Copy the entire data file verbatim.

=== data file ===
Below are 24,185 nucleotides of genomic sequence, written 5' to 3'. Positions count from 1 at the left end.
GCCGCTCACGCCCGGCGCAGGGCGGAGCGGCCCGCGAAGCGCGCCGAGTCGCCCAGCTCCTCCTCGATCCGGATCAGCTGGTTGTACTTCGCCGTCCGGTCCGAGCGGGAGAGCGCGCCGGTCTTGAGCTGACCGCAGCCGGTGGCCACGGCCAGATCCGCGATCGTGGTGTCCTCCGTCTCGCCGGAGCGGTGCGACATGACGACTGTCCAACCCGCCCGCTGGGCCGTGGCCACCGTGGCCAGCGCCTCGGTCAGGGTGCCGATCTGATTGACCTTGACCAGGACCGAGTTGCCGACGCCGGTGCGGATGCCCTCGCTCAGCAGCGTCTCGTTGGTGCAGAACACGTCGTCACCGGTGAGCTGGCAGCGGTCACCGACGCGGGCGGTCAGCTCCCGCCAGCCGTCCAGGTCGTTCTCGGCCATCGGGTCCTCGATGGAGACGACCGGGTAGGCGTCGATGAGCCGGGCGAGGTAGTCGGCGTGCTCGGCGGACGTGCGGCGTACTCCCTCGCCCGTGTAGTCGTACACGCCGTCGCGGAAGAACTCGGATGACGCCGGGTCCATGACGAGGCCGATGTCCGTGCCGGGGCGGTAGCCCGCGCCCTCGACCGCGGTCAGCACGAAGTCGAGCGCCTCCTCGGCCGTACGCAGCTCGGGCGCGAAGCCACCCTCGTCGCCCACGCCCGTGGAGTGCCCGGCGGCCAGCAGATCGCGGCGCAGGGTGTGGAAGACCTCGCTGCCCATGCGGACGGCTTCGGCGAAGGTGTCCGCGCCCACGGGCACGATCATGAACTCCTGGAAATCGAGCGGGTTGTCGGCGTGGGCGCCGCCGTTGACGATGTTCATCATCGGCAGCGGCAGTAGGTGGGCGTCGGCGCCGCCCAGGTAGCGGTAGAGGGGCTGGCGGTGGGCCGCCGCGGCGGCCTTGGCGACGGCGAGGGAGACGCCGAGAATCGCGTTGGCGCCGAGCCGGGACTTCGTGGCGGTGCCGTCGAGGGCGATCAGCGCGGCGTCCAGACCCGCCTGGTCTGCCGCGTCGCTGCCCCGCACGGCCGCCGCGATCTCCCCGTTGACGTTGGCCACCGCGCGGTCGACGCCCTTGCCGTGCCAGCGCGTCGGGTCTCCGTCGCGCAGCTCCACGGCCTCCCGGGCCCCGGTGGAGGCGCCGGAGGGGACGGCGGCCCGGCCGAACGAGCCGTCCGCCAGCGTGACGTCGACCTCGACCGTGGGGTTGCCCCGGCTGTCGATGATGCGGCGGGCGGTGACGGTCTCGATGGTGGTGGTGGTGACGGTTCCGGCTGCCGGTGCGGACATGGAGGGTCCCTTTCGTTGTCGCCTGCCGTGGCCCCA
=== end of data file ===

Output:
Below are 24,185 nucleotides of genomic sequence, written 5' to 3'. Positions count from 1 at the left end.
GCCGCTCACGCCCGGCGCAGGGCGGAGCGGCCCGCGAAGCGCGCCGAGTCGCCCAGCTCCTCCTCGATCCGGATCAGCTGGTTGTACTTCGCCGTCCGGTCCGAGCGGGAGAGCGCGCCGGTCTTGAGCTGACCGCAGCCGGTGGCCACGGCCAGATCCGCGATCGTGGTGTCCTCCGTCTCGCCGGAGCGGTGCGACATGACGACTGTCCAACCCGCCCGCTGGGCCGTGGCCACCGTGGCCAGCGCCTCGGTCAGGGTGCCGATCTGATTGACCTTGACCAGGACCGAGTTGCCGACGCCGGTGCGGATGCCCTCGCTCAGCAGCGTCTCGTTGGTGCAGAACACGTCGTCACCGGTGAGCTGGCAGCGGTCACCGACGCGGGCGGTCAGCTCCCGCCAGCCGTCCAGGTCGTTCTCGGCCATCGGGTCCTCGATGGAGACGACCGGGTAGGCGTCGATGAGCCGGGCGAGGTAGTCGGCGTGCTCGGCGGACGTGCGGCGTACTCCCTCGCCCGTGTAGTCGTACACGCCGTCGCGGAAGAACTCGGATGACGCCGGGTCCATGACGAGGCCGATGTCCGTGCCGGGGCGGTAGCCCGCGCCCTCGACCGCGGTCAGCACGAAGTCGAGCGCCTCCTCGGCCGTACGCAGCTCGGGCGCGAAGCCACCCTCGTCGCCCACGCCCGTGGAGTGCCCGGCGGCCAGCAGATCGCGGCGCAGGGTGTGGAAGACCTCGCTGCCCATGCGGACGGCTTCGGCGAAGGTGTCCGCGCCCACGGGCACGATCATGAACTCCTGGAAATCGAGCGGGTTGTCGGCGTGGGCGCCGCCGTTGACGATGTTCATCATCGGCAGCGGCAGTAGGTGGGCGTCGGCGCCGCCCAGGTAGCGGTAGAGGGGCTGGCGGTGGGCCGCCGCGGCGGCCTTGGCGACGGCGAGGGAGACGCCGAGAATCGCGTTGGCGCCGAGCCGGGACTTCGTGGCGGTGCCGTCGAGGGCGATCAGCGCGGCGTCCAGACCCGCCTGGTCTGCCGCGTCGCTGCCCCGCACGGCCGCCGCGATCTCCCCGTTGACGTTGGCCACCGCGCGGTCGACGCCCTTGCCGTGCCAGCGCGTCGGGTCTCCGTCGCGCAGCTCCACGGCCTCCCGGGCCCCGGTGGAGGCGCCGGAGGGGACGGCGGCCCGGCCGAACGAGCCGTCCGCCAGCGTGACGTCGACCTCGACCGTGGGGTTGCCCCGGCTGTCGATGATGCGGCGGGCGGTGACGGTCTCGATGGTGGTGGTGGTGACGGTTCCGGCTGCCGGTGCGGACATGGAGGGTCCCTTTCGTTGTCGCCTGCCGTGGCCCCA